If necessary, dilute your schnapps with the same type of vodka you used as base. Leave it a couple of days to settle. Serve your willow schnapps at room temperature - in suitable crystal stemware or glasses.

Crowberry Schnapps

Use fresh, wild and fully ripe crowberries. It doesn't matter if they are small, dry and shrivelled as they can be after a long and dry summer. You can just crush them before steeping. But remember - steeping time is then a little shorter. So taste it from time to time.
It's very important that you leave the berries to dry for a couple of days in order to get rid of some small ticks which taste extremely awful. The ticks will just leave their "home" once you start drying the berries.

Rinse the crowberries carefully. Leave them to dry in the shadow - on paper towel.
If your berries are frozen - defrost them in the vodka. Use a clean glass jar with tight-fitting lid. Fill the jar with berries.

Fill up with colourless, non-flavoured vodka - 40% alcohol content (80 proof).
Steep for 1-3 months or longer - in a dark place at room temperature, 18-20oC (64-68oF). Shake lightly and taste it from time to time.

Strain and filter your infusion into a clean glass bottle or jar with tight-fitting lid. You can serve your crowberry schnapps after it has settled for a couple of days. Or - you can store (age) it for 4-6 months in a dark place at room temperature before serving. The flavours will change completely during storage. For the better according to some people. But it's a matter of taste. Some prefer the young, fruity taste - while others prefer their Crowberry schnapps after some storage, when it has a much stronger aroma and taste of berries.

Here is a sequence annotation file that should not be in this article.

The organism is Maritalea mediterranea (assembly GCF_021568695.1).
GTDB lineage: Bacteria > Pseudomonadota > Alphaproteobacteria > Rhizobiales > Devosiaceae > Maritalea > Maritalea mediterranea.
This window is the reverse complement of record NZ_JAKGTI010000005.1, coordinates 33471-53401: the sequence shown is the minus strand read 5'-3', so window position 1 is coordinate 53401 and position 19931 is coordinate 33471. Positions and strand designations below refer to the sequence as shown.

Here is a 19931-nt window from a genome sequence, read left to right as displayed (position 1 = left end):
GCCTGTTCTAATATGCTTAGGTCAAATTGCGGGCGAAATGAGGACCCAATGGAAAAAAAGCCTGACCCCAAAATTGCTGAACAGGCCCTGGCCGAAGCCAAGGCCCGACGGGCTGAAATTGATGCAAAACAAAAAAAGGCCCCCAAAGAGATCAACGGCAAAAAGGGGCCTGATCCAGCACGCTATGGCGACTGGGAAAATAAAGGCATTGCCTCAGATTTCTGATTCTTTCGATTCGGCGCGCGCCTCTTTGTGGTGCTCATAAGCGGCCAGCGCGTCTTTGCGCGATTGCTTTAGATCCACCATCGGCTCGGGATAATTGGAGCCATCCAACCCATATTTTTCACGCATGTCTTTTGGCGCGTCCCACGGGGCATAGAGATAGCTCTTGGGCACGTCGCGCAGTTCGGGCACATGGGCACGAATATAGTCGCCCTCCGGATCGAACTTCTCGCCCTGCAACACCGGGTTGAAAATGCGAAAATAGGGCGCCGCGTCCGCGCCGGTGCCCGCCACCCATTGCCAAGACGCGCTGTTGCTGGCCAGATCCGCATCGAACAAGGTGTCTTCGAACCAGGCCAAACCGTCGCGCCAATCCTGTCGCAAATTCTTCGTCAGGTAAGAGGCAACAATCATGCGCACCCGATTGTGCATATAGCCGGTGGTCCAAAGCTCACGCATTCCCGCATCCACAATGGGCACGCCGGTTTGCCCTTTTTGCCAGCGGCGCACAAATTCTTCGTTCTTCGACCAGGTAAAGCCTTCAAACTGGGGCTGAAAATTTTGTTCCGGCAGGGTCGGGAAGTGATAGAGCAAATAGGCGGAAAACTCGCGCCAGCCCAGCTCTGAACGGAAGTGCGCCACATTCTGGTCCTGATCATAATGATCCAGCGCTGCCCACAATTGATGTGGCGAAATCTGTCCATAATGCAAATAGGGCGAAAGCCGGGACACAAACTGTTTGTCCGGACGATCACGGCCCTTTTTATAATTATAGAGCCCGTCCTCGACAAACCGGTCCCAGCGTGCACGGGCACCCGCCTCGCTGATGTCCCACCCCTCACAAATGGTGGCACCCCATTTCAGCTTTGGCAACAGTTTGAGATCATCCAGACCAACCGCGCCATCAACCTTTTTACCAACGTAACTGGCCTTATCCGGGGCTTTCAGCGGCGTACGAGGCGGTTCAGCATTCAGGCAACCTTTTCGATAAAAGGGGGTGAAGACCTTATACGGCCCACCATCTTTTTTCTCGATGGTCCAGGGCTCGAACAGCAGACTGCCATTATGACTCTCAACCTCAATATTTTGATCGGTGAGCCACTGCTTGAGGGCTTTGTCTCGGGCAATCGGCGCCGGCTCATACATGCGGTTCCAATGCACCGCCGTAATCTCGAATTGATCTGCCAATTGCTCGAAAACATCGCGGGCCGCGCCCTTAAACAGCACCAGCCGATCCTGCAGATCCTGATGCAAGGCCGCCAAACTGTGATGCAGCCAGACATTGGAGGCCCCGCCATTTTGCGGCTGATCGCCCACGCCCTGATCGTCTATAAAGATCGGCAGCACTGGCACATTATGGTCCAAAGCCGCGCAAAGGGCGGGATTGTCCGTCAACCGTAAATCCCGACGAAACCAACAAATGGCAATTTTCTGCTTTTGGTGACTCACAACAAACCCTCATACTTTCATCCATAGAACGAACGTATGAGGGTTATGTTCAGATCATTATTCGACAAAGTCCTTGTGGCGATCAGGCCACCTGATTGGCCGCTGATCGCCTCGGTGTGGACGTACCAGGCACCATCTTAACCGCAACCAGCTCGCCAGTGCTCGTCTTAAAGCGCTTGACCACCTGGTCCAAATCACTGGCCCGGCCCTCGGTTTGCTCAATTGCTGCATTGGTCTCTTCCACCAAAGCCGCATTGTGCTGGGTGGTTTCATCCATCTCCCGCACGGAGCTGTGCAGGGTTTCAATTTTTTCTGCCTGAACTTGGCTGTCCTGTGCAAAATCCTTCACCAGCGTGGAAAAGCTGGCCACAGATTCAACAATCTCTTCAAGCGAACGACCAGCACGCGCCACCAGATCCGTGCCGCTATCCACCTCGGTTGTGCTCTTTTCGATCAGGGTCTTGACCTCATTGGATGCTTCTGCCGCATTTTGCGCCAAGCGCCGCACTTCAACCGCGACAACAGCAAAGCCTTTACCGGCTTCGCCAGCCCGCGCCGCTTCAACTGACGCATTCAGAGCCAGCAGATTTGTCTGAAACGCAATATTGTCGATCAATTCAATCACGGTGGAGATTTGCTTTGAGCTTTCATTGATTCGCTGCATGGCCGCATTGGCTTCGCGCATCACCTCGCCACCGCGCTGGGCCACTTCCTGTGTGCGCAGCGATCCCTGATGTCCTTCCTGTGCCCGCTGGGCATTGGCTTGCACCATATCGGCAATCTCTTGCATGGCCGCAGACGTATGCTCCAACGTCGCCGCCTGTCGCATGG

If necessary, dilute your schnapps with the same type of vodka you used as base. Leave it a couple of days to settle. Serve your crowberry schnapps at room temperature - in suitable glasses.

Crowberry juice

3 l (~0.79 gallons) of Crowberries
2 l (~0.53 gallons) of water
1 pack of citric acid
sugar (1⁄2 - 1 kg per l of juice/1.1-2.2 lbs pr 2.1 pints of juice )

Crush the berries, and mix with water and citric acid. Leave the mixture in a cool place for 24 hours. Strain, and add sugar.

Borage-Flavored Lemonade

1⁄4 cup of lemon juice
2-3 tablespoons of sugar
3-4 medium-sized borage leaves
2 cups water

Put all ingredients in a blender and blend for approximately 30 seconds. Strain into a tall glass, and garnish with borage flowers.

Daisy Wine

1 gallon freshly picked daisies (Ox eye or Shasta daisies, L. superbum)
1 pint golden raisins finely chopped
2 peeled lemons, thinly sliced
1 peeled orange, thinly sliced
2 lbs 3 ozs finely granulated sugar
7 1⁄2 pts water
1⁄4 tsp tannin
1 tsp yeast nutrient
Hock or Champagne wine yeast

Pick the flower heads only, without stems, after morning dew has evaporated. Wash and place in primary. Pour water, hot or cold, over flowers and cover primary. Let stand for two days, then strain off and retain liquid, squeezing the blossoms to get maximum flavor. Discard flowers and add remaining ingredients, stirring well to dissolve sugar completely. Recover and set aside for two weeks, stirring daily. Strain liquid into secondary, discarding citrus and raisins. Fit airlock and set aside until fermentation ceases and wine clears. Rack, top up and refit airlock. After one month, rack again. After additional month, rack into bottles and enjoy immediately. This wine will keep well, but will not retain its bouquet more than a year.

Rowan schnapps

Use fresh and fully ripe rowan berries. Pick them right after the first frost, but before the birds eat them. Put them in the freezer for a couple of days. Or pick them when they are fully ripe but BEFORE the frost and freeze them for a week or more. Frost makes rowan berries milder and sweeter.

Rinse the berries carefully and remove all stems. Leave them to dry in the shadow - on paper towel. Freeze them for a week or more. Put 80 centiliters (1.7 pints) of frozen berries in a clean glass jar with tight fitting lid. Cover the berries with approx. 35 centiliters (0.74 pints) of colourless, non-flavoured vodka - 40% alcohol content (80 proof). Steep for 1-4 weeks or more in a dark place at room temperature, 18-20oC (64-68oF). Shake lightly and taste it from time to time. Strain and filter your infusion into a clean glass bottle or jar with tight-fitting lid.